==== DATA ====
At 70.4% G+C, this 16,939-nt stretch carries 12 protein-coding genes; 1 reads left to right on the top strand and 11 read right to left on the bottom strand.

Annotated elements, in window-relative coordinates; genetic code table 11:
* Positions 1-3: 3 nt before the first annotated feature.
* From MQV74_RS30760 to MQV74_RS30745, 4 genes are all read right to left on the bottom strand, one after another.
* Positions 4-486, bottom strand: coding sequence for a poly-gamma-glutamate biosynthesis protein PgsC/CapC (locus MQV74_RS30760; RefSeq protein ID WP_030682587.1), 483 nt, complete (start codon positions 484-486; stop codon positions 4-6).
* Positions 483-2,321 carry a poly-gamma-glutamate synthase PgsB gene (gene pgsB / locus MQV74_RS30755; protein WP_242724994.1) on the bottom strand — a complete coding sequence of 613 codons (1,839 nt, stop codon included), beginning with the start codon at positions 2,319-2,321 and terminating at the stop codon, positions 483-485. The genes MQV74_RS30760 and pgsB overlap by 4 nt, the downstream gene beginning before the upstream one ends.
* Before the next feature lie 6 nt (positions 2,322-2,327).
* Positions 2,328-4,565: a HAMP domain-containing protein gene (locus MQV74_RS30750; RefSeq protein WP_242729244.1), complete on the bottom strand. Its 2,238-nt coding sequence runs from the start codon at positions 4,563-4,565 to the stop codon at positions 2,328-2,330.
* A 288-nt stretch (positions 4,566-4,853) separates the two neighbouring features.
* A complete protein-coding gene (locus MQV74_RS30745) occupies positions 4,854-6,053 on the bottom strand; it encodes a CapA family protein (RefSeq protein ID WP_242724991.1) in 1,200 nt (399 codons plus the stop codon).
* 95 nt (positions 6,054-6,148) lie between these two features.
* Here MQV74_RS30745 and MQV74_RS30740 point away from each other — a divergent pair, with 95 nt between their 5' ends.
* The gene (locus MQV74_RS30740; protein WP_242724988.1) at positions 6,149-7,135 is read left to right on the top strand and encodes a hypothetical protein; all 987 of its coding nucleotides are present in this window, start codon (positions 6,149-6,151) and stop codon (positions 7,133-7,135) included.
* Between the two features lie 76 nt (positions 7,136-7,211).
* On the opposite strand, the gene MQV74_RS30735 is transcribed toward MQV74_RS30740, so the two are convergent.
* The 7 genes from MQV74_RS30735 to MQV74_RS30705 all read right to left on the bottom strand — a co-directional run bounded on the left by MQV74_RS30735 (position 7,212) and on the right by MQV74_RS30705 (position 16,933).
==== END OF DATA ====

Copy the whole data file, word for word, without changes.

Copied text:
At 70.4% G+C, this 16,939-nt stretch carries 12 protein-coding genes; 1 reads left to right on the top strand and 11 read right to left on the bottom strand.

Annotated elements, in window-relative coordinates; genetic code table 11:
* Positions 1-3: 3 nt before the first annotated feature.
* From MQV74_RS30760 to MQV74_RS30745, 4 genes are all read right to left on the bottom strand, one after another.
* Positions 4-486, bottom strand: coding sequence for a poly-gamma-glutamate biosynthesis protein PgsC/CapC (locus MQV74_RS30760; RefSeq protein ID WP_030682587.1), 483 nt, complete (start codon positions 484-486; stop codon positions 4-6).
* Positions 483-2,321 carry a poly-gamma-glutamate synthase PgsB gene (gene pgsB / locus MQV74_RS30755; protein WP_242724994.1) on the bottom strand — a complete coding sequence of 613 codons (1,839 nt, stop codon included), beginning with the start codon at positions 2,319-2,321 and terminating at the stop codon, positions 483-485. The genes MQV74_RS30760 and pgsB overlap by 4 nt, the downstream gene beginning before the upstream one ends.
* Before the next feature lie 6 nt (positions 2,322-2,327).
* Positions 2,328-4,565: a HAMP domain-containing protein gene (locus MQV74_RS30750; RefSeq protein WP_242729244.1), complete on the bottom strand. Its 2,238-nt coding sequence runs from the start codon at positions 4,563-4,565 to the stop codon at positions 2,328-2,330.
* A 288-nt stretch (positions 4,566-4,853) separates the two neighbouring features.
* A complete protein-coding gene (locus MQV74_RS30745) occupies positions 4,854-6,053 on the bottom strand; it encodes a CapA family protein (RefSeq protein ID WP_242724991.1) in 1,200 nt (399 codons plus the stop codon).
* 95 nt (positions 6,054-6,148) lie between these two features.
* Here MQV74_RS30745 and MQV74_RS30740 point away from each other — a divergent pair, with 95 nt between their 5' ends.
* The gene (locus MQV74_RS30740; protein WP_242724988.1) at positions 6,149-7,135 is read left to right on the top strand and encodes a hypothetical protein; all 987 of its coding nucleotides are present in this window, start codon (positions 6,149-6,151) and stop codon (positions 7,133-7,135) included.
* Between the two features lie 76 nt (positions 7,136-7,211).
* On the opposite strand, the gene MQV74_RS30735 is transcribed toward MQV74_RS30740, so the two are convergent.
* The 7 genes from MQV74_RS30735 to MQV74_RS30705 all read right to left on the bottom strand — a co-directional run bounded on the left by MQV74_RS30735 (position 7,212) and on the right by MQV74_RS30705 (position 16,933).